top of page
  • Writer's pictureMike McCormick

Domain Controllers: Protect Your Central Nervous System

Updated: Nov 29, 2022

When the NotPetya virus ravaged corporate networks worldwide, it was particularly devastating to global shipping company Maersk. Ports around the world ground to a halt for two weeks as Maersk tried to recover key systems. The biggest obstacle: Microsoft domain controllers.

As Andy Greenberg told in his Wired article (and later in Sandworm, his excellent book on Russian hacking):

No one could find a backup for one crucial layer of the company’s network: its domain controllers, the servers that function as a detailed map of Maersk’s network and set the basic rules that determine which users are allowed access to which systems. Maersk’s 150 or so domain controllers were programmed to sync their data with one another, so that, in theory, any of them could function as a backup for all the others. But that decentralized backup strategy hadn’t accounted for one scenario: where every domain controller is wiped simultaneously. “If we can’t recover our domain controllers,” a Maersk IT staffer remembers thinking, “we can’t recover anything.”

It's easy to overlook domain controllers. They aren’t sexy. They aren’t the servers that house corporate secrets or customer data. But if you lose them, your employees can’t log into Windows workstations, run in-house applications, access shared files, browse Intranet sites, schedule meetings, or read email. Effectively your company comes to a full stop.

Domain controllers are your organization's central nervous system. Losing them results in paralysis.

The Maersk story has a happy ending, but only because of a minor miracle in Africa:

After a frantic search that entailed calling hundreds of IT admins in data centers around the world, Maersk’s desperate administrators finally found one lone surviving domain controller in a remote office—in Ghana. At some point before NotPetya struck, a blackout had knocked the Ghanaian machine offline, and the computer remained disconnected from the network. It thus contained the singular known copy of the company’s domain controller data left untouched by the malware—all thanks to a power outage. “There were a lot of joyous whoops in the office when we found it,” a Maersk administrator says.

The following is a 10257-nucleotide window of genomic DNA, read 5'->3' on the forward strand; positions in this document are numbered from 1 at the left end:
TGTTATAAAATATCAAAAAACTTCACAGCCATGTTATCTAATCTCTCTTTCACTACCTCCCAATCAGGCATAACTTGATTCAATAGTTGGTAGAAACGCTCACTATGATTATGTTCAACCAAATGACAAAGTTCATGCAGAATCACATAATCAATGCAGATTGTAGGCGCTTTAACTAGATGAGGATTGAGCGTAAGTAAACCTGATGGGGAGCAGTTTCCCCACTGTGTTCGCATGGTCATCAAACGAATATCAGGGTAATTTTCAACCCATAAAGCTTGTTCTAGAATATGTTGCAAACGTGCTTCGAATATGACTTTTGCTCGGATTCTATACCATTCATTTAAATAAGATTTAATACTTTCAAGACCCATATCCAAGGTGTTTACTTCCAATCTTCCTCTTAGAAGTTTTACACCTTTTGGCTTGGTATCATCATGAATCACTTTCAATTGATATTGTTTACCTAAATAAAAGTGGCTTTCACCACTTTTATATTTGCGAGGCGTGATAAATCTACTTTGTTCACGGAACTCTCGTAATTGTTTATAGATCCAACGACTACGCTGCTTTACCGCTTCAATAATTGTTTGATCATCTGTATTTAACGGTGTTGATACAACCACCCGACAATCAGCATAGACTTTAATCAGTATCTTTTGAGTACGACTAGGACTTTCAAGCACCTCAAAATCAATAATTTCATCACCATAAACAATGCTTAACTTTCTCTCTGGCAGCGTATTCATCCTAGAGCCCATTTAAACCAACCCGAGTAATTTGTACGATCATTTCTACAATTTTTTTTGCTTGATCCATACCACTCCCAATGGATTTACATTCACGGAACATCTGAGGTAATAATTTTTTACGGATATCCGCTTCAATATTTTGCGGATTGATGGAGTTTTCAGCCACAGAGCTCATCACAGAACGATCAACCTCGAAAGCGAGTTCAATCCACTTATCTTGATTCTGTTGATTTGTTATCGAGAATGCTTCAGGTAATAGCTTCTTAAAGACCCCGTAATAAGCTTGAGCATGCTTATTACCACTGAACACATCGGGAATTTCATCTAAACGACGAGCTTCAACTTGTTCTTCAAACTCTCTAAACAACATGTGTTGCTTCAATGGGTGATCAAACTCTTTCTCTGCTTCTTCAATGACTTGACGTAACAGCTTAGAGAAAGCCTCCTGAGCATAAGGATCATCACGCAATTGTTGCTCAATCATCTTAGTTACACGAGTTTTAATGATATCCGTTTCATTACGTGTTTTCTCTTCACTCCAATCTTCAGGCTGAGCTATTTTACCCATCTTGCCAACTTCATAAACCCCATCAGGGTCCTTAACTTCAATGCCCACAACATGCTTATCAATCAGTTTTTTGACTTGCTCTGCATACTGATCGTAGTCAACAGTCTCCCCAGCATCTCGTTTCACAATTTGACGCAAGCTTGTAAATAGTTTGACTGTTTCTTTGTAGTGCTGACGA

A Maersk employee flew to Africa to retrieve the hard drive from the company’s lone surviving domain controller. The precious data was uploaded to other DCs and replicated across the global network. Within hours, global shipping resumed.

Maersk was lucky, but luck is not a strategy.

One obvious lesson from the Maersk incident is to backup your domain controllers, rather than rely on replication to protect Active Directory data. As with other important servers, regular backups must be automated, and backups stored off-network where ransomware and other malware can’t touch it.

In addition to regular backups, it’s possible to turn one or more domain controllers into a “designated survivor” that can’t be erased or corrupted by malware. Thanks to a feature I persuaded Microsoft to roll out in Windows Server 2008, a Read Only Domain Controller (RODC) can be deployed in less secure environments (like your Ghana branch office). While not a substitute for backups, the RODC may come to your rescue if other DCs are lost in a NotPetya type of scenario.

Malware like NotPetya isn’t the only threat to domain controllers. Attackers can also wreak havoc by locking all your employees out of their Windows accounts. For example, an insider password spraying attack -- trying common passwords on each Active Directory account until it locks -- will freeze everyone out of Windows the following morning. As an added bonus, it likely will yield unauthorized access to at least a few accounts with common passwords.

Backups don’t help with this kind of massive denial-of-service attack. Instead you need tools or scripts that can (a) alert your SOC to a high-velocity spike in failed logon attempts, (b) unlock all AD accounts in an emergency, (c) reject password changes that match a dictionary of common passwords. I’ve personally seen scripts that do all these things. They're not super difficult, but you can always hire a Microsoft consultant if no one in your IT department has the skills to do it.

Create a strategy that blends backups, RODCs, and scripting to protect your domain controllers. Without them your other crown jewels (customer data, company secrets, etc.) are almost useless if people can’t access them.


Michael McCormick is an information security consultant, researcher, and founder of Taproot Security.


bottom of page